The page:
• Additional audio pointers by author Les Rosen (requires speakers but not a requirement for course completion)

    Through this course, participants will obtain the knowledge and skills necessary to implement and manage a legal and effective Safe Hiring program including employment screening background checks. Upon successful completion, participants will receive a Certificate of Completion, marking a significant professional accomplishment. The course is offered at no charge to ESR clients.

    The course is available at

    More information is available at:

  • ESR wrote the book on background checks! – The Safe Hiring Manual, now in its third printing, is available from BRB Publications. Click here to read more. The definitive book on pre-employment screening, “The Safe Hiring Manual-The Complete Guide to Keeping Criminals, Terrorists and Imposters out of Your Workplace,” has undergone its third printing since its introduction a year ago. The new printing also contains updates and new material.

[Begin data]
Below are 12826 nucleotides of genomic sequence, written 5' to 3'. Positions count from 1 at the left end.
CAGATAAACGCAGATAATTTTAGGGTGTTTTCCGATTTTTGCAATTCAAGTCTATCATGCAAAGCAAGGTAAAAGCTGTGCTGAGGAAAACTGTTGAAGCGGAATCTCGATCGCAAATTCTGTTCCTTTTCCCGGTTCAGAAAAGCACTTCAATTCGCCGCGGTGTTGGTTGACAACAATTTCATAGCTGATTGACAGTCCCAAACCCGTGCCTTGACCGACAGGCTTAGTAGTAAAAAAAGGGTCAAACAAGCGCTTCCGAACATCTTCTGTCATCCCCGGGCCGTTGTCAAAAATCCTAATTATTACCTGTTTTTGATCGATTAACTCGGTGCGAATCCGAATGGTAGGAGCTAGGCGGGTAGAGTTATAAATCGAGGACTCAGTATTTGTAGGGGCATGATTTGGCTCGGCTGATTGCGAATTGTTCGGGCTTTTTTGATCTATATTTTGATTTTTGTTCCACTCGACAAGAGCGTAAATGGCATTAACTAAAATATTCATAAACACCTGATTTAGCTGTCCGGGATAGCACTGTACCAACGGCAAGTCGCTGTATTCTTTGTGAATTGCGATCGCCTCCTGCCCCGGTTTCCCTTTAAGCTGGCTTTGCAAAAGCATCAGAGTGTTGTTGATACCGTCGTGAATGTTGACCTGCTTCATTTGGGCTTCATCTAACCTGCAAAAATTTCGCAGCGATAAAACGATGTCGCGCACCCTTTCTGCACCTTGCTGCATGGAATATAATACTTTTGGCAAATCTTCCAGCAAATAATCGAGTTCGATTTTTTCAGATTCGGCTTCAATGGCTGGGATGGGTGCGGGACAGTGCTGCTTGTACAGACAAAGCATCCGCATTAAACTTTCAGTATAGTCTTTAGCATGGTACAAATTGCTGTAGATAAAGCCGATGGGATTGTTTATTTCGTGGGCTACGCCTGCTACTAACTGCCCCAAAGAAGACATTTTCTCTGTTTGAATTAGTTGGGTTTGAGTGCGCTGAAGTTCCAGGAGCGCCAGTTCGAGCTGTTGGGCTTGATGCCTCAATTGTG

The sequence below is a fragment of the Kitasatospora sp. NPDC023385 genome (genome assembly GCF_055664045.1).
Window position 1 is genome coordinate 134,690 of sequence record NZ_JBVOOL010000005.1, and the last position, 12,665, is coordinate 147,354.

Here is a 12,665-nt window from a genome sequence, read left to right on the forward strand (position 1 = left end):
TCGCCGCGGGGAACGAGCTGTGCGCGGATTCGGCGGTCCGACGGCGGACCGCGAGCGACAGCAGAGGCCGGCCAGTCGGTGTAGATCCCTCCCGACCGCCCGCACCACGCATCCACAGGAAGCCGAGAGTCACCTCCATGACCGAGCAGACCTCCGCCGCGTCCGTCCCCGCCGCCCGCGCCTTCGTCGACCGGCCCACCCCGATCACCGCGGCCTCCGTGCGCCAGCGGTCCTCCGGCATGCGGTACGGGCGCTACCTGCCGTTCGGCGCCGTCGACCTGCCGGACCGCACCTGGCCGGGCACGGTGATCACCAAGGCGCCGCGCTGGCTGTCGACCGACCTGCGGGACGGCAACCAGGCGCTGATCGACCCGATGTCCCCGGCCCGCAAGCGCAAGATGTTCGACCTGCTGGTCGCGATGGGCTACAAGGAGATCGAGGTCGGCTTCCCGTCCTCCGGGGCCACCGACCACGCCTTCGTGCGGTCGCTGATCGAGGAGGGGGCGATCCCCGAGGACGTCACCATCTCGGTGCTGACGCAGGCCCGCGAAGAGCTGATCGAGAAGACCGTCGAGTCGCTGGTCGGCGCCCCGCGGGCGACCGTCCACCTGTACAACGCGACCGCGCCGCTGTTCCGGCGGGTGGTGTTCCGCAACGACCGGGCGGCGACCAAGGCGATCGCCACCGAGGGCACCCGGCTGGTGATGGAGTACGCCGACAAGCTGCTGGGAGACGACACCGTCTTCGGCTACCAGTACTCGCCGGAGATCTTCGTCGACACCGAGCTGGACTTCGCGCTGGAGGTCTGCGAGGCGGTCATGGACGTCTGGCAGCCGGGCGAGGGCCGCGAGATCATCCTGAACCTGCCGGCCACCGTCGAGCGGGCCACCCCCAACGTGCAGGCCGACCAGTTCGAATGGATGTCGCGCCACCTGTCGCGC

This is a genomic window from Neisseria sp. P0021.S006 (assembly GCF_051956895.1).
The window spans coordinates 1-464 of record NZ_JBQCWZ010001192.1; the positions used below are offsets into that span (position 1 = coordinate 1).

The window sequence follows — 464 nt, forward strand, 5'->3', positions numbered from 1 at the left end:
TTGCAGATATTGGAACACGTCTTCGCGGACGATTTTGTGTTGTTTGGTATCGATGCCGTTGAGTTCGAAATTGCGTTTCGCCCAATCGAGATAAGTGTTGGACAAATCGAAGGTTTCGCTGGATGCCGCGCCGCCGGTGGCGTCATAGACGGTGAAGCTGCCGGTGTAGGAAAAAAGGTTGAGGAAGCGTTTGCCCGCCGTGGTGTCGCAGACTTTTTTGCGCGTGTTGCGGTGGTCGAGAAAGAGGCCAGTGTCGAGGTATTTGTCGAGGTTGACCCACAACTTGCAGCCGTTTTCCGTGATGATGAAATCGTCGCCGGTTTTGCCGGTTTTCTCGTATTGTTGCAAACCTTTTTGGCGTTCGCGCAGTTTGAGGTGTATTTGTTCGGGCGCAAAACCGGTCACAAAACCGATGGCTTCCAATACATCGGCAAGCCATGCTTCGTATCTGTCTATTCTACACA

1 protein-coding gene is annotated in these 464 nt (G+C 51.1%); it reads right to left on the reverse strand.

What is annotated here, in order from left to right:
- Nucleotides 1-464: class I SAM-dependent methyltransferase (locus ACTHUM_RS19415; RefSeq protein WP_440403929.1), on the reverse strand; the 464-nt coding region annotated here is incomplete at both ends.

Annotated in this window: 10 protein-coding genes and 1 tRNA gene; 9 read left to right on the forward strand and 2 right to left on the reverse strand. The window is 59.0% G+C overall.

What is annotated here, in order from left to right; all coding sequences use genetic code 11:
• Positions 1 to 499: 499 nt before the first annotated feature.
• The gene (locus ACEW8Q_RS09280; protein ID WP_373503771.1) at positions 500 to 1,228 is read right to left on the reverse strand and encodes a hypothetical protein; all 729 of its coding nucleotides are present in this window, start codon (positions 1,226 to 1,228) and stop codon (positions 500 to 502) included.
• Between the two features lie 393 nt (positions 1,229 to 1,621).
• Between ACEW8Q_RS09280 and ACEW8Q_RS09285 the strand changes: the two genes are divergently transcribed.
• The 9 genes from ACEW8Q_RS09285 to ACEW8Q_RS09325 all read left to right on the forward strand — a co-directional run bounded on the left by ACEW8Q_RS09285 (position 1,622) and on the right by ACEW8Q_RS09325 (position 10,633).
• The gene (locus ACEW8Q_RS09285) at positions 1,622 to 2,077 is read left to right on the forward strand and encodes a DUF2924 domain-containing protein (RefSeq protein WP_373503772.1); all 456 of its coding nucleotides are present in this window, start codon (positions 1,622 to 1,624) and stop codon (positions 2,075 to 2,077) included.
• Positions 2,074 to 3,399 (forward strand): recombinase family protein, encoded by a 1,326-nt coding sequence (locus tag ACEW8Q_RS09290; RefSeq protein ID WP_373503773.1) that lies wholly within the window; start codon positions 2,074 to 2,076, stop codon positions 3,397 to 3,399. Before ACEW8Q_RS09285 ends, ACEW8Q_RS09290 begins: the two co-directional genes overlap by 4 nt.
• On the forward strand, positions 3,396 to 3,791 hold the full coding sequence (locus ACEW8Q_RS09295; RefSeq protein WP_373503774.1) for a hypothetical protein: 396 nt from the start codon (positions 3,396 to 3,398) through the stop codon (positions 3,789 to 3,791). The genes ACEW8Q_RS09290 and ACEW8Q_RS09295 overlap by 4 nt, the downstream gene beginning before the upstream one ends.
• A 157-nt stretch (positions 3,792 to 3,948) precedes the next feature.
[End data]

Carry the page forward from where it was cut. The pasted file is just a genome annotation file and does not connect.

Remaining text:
ESR is pleased to participate in the following seminars across the United States, including three nationwide SHRM Conference: the SHRM National Conference, the SHRM EMA Conference and the Global Screening Conference.

Current 2006 Spring/Summer Schedule

May 16 and June 20, 2006 – “Avoid Negligent Hiring,” Seminars for Solo HR Departments, San Jose, CA For more information and Registration, See:>>>

June 27/28, 2006 Washington, D.C. “Avoid Negligent Hiring-Best Practices and Legal Compliance,” SHRM 58th Annual Conference & Exposition

July 27, 2006–Kennedy Information National Audio Conference on, “Background Checks and Recruiting — Avoiding Negligent Hiring.” (Details to be posted)

November 13, 2006 –Tampa, FL-Keynote address at the Annual Pre-Employment Screeners Conference (Intended for background firms and record retrievers ) ” The Top Ten Ways for a Screening Firm to Be Sued Out of Existence by Employers and Consumers ” See:

Contact ESR for further details.

Employment Screening Resources (ESR)

1620 Grant Avenue, Suite 7

Novato, CA 94945